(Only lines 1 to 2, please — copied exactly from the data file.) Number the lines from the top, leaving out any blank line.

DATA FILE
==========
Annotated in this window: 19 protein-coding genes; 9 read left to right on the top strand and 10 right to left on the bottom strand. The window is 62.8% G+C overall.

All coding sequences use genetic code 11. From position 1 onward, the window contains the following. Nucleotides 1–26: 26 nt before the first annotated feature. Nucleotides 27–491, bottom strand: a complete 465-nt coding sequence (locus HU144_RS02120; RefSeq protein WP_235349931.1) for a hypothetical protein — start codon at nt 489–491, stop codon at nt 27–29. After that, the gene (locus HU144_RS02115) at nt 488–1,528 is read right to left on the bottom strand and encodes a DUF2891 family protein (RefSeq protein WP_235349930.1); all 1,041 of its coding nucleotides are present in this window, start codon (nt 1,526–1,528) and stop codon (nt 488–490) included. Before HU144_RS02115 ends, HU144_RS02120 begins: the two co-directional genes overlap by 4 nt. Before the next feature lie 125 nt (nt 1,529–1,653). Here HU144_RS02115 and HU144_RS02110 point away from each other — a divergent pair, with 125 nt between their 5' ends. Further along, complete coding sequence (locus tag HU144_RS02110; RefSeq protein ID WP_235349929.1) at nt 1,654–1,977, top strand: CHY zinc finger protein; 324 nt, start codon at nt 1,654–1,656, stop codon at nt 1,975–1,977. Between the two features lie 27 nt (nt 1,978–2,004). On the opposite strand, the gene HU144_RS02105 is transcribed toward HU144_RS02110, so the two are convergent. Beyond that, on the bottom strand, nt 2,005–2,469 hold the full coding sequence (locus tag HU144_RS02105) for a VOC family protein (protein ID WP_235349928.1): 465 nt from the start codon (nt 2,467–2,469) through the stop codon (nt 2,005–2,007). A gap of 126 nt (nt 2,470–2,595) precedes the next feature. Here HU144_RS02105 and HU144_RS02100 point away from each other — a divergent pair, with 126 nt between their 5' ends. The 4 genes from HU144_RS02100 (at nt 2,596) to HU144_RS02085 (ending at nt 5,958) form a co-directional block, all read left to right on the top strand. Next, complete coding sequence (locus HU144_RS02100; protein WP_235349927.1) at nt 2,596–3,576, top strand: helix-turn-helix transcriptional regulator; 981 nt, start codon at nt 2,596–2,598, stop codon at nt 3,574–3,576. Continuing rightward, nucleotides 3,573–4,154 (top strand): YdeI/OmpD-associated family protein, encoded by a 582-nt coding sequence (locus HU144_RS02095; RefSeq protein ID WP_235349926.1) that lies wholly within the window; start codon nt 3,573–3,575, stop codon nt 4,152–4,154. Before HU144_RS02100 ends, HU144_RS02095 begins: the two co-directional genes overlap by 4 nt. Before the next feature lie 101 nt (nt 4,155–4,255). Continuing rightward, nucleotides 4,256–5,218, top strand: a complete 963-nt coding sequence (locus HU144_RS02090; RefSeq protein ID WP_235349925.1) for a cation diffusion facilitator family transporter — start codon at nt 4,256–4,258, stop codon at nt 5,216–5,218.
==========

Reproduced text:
Annotated in this window: 19 protein-coding genes; 9 read left to right on the top strand and 10 right to left on the bottom strand. The window is 62.8% G+C overall.

All coding sequences use genetic code 11. From position 1 onward, the window contains the following. Nucleotides 1–26: 26 nt before the first annotated feature. Nucleotides 27–491, bottom strand: a complete 465-nt coding sequence (locus HU144_RS02120; RefSeq protein WP_235349931.1) for a hypothetical protein — start codon at nt 489–491, stop codon at nt 27–29. After that, the gene (locus HU144_RS02115) at nt 488–1,528 is read right to left on the bottom strand and encodes a DUF2891 family protein (RefSeq protein WP_235349930.1); all 1,041 of its coding nucleotides are present in this window, start codon (nt 1,526–1,528) and stop codon (nt 488–490) included. Before HU144_RS02115 ends, HU144_RS02120 begins: the two co-directional genes overlap by 4 nt. Before the next feature lie 125 nt (nt 1,529–1,653). Here HU144_RS02115 and HU144_RS02110 point away from each other — a divergent pair, with 125 nt between their 5' ends. Further along, complete coding sequence (locus tag HU144_RS02110; RefSeq protein ID WP_235349929.1) at nt 1,654–1,977, top strand: CHY zinc finger protein; 324 nt, start codon at nt 1,654–1,656, stop codon at nt 1,975–1,977. Between the two features lie 27 nt (nt 1,978–2,004). On the opposite strand, the gene HU144_RS02105 is transcribed toward HU144_RS02110, so the two are convergent. Beyond that, on the bottom strand, nt 2,005–2,469 hold the full coding sequence (locus tag HU144_RS02105) for a VOC family protein (protein ID WP_235349928.1): 465 nt from the start codon (nt 2,467–2,469) through the stop codon (nt 2,005–2,007). A gap of 126 nt (nt 2,470–2,595) precedes the next feature. Here HU144_RS02105 and HU144_RS02100 point away from each other — a divergent pair, with 126 nt between their 5' ends. The 4 genes from HU144_RS02100 (at nt 2,596) to HU144_RS02085 (ending at nt 5,958) form a co-directional block, all read left to right on the top strand. Next, complete coding sequence (locus HU144_RS02100; protein WP_235349927.1) at nt 2,596–3,576, top strand: helix-turn-helix transcriptional regulator; 981 nt, start codon at nt 2,596–2,598, stop codon at nt 3,574–3,576. Continuing rightward, nucleotides 3,573–4,154 (top strand): YdeI/OmpD-associated family protein, encoded by a 582-nt coding sequence (locus HU144_RS02095; RefSeq protein ID WP_235349926.1) that lies wholly within the window; start codon nt 3,573–3,575, stop codon nt 4,152–4,154. Before HU144_RS02100 ends, HU144_RS02095 begins: the two co-directional genes overlap by 4 nt. Before the next feature lie 101 nt (nt 4,155–4,255). Continuing rightward, nucleotides 4,256–5,218, top strand: a complete 963-nt coding sequence (locus HU144_RS02090; RefSeq protein ID WP_235349925.1) for a cation diffusion facilitator family transporter — start codon at nt 4,256–4,258, stop codon at nt 5,216–5,218.